After a six-year restoration, Palazzo Portinari Salviati in via del Corso will reopen on April 15. Thanks to a multi-million investment by Taiwanese group LDC Hotels & Resorts, the 15th-century palazzo, which was once Beatrice Portinari’s childhood home, now reopens its doors to the public. Part of the palazzo has been converted into a period residence with luxury hotel facilities: elegant suites with frescoes dating to the 1700s line the upper floors, while fine dining reigns on the ground floor in addition to high-end apartments available for sale (two-thirds have already been sold) throughout the complex.
While the exact investment made in the Palazzo Portinari Salviati development remains unknown, the attachment that the proprietors, the Chang family, have to the palazzo is apparent. When asked by Dario Nardella, Mayor of Florence, how much the company had invested in the restoration, Nelson Chang, CEO of LDC Hotels & Resorts, replied, “One dollar, and all my heart”, in addition to a pledge to “increase our investment in Florence”. Meanwhile, Elaine Chang, general manager and head of international business development, promised to “curate a public tour, like a museum tour, with proceeds going to other cultural restorations in Florence”.
The opening of the palazzo means that Alessandro Allori’s fresco cycles of the Odyssey and Hercules will be on public view for the first time in the building’s history.
Salotto Portinari Bar & Bistrot
Step into Palazzo Portinari Salviati off the bustling via del Corso and you are immediately welcomed into the main courtyard of Cosimo I, whose likeness is captured in the central statue, alongside a glorious fresco of Virgin and Child on the rear wall. The winsome hall doubles as the reception for the 13 suites on the upper floors as well as an all-day spacious bar and restaurant from breakfast to after-dinner drinks that serves a creative take on Tuscan and Italian cuisine. Foodies will be excited to learn that Vito Mollica, former executive chef at Four Seasons Florence, will be at the helm as culinary director as we see the return of his signature dishes such as seafood cavatelli alongside the likes of top Tuscan charcuterie and club sandwiches.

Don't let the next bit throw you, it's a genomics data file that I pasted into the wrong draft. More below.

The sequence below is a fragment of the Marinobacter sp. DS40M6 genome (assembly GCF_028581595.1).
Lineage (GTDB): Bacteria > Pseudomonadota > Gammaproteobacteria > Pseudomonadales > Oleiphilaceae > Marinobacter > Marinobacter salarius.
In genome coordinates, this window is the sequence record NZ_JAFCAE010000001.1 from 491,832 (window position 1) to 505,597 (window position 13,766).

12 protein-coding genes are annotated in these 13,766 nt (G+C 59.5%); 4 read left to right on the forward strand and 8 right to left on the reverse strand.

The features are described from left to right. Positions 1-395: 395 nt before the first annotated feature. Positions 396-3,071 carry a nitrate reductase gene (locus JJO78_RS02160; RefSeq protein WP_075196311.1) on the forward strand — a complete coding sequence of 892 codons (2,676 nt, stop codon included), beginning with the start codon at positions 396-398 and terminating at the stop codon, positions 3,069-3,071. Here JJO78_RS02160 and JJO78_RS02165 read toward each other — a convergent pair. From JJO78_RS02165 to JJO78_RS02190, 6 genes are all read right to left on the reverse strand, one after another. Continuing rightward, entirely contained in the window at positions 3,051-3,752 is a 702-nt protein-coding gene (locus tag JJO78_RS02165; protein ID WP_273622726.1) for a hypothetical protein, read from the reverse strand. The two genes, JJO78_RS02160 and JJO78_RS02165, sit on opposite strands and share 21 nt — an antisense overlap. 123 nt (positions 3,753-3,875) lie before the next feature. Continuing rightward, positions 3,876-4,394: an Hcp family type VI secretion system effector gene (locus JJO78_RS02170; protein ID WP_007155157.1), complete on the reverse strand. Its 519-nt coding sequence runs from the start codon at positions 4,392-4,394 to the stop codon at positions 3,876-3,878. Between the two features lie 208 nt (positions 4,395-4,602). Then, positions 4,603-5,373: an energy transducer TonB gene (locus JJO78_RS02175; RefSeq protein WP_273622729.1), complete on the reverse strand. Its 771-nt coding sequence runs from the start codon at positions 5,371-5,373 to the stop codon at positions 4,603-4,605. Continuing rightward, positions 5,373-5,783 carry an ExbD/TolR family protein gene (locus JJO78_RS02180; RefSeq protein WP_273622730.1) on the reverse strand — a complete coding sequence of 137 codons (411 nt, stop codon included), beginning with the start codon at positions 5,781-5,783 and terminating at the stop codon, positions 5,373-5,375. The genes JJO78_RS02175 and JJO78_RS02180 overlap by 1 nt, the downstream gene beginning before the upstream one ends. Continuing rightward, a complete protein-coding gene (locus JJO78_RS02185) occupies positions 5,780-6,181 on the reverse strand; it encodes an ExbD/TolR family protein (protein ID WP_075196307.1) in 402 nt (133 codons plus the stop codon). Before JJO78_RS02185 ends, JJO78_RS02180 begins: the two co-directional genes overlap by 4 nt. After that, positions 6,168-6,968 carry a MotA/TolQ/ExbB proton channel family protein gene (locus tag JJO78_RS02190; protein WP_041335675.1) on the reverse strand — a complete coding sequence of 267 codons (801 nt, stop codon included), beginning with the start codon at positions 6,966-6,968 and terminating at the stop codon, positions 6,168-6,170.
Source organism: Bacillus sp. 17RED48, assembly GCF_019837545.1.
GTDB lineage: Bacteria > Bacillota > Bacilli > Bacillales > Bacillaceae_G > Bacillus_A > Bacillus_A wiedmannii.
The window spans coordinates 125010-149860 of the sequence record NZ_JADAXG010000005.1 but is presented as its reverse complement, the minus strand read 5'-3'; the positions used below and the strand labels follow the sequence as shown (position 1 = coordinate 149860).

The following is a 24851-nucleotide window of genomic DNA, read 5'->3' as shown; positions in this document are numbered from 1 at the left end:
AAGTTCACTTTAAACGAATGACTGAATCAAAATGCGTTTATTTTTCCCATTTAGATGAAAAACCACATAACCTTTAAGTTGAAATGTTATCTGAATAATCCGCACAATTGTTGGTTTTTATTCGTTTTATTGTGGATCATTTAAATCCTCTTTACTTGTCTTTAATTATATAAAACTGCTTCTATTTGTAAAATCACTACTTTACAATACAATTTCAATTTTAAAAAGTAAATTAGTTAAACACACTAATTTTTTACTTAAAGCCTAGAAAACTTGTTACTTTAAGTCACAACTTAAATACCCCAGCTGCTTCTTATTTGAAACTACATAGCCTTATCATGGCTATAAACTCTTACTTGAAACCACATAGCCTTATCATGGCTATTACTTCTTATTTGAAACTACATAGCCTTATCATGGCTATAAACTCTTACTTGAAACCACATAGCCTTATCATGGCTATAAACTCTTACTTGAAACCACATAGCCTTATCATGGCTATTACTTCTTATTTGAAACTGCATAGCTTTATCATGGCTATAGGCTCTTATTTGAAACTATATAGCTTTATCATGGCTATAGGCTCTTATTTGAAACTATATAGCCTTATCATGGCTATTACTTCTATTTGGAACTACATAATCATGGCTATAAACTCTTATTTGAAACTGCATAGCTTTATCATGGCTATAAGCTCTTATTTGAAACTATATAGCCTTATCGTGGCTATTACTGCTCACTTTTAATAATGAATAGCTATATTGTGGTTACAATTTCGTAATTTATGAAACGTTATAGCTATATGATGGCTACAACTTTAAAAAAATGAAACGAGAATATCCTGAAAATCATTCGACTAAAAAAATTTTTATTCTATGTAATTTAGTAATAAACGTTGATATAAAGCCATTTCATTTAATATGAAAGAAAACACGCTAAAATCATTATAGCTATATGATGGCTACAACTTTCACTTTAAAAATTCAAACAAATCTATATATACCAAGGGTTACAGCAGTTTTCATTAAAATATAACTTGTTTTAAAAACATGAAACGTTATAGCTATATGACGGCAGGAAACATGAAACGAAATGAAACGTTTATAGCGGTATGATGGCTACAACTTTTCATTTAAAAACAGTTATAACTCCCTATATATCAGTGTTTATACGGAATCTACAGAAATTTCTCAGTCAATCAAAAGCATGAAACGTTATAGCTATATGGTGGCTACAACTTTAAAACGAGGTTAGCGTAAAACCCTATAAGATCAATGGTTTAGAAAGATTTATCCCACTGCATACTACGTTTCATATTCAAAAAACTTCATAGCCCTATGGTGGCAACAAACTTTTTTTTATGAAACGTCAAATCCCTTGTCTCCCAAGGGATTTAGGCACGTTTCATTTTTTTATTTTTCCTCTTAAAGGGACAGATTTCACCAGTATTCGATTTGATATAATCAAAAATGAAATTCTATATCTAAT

“It’s a big responsibility for a young Italian group like us,” comments Stefano Cuoco, global managing director and COO of luxury hospitality company Mine & Yours Group, which is in charge of the culinary side of Palazzo Portinari Salviati. “If you respect the location, you have to be at the same level with the service from day one. It’s crucial to have someone like Vito Mollica joining the team because of his professionalism, but mostly you need someone with his personality to handle a location like this. It’s not just about food and it’s not just about dishes and glasses. It’s truly about the experience. This salotto, as we’ve called it, is open to the city, so that everyone can enjoy a building like this in the most comfortable way.”
Historic suites for holidaying in the heart of Florence
Grand pietra serena steps lead guests up to the 13 opulent suites named after historical figures who frequented the palazzo over the centuries: Maria de’ Medici, Alemanno Salviati and so forth. Each suite vaunts the finest marble bathrooms and antiques alongside monumental stone fireplaces beneath perfectly maintained fifteenth-century wooden coffered ceilings or dazzling frescoes dedicated to Greek mythology. It goes without saying that the caliber of accommodation is equipped with up-to-the-minute amenities and a butler service. Bookings are now open.
Coming soon: Chic Nonna fine dining restaurant
Gourmands will have to wait until early June to dine at gourmet restaurant Chic Nonna in the mesmerizing Corte degli Imperatori and adjacent beautiful vaulted rooms decorated in the sixteenth century by Alessandro Allori. A seasonal menu is expected to blend traditional flair with international taste with tasting menus and à la carte choices.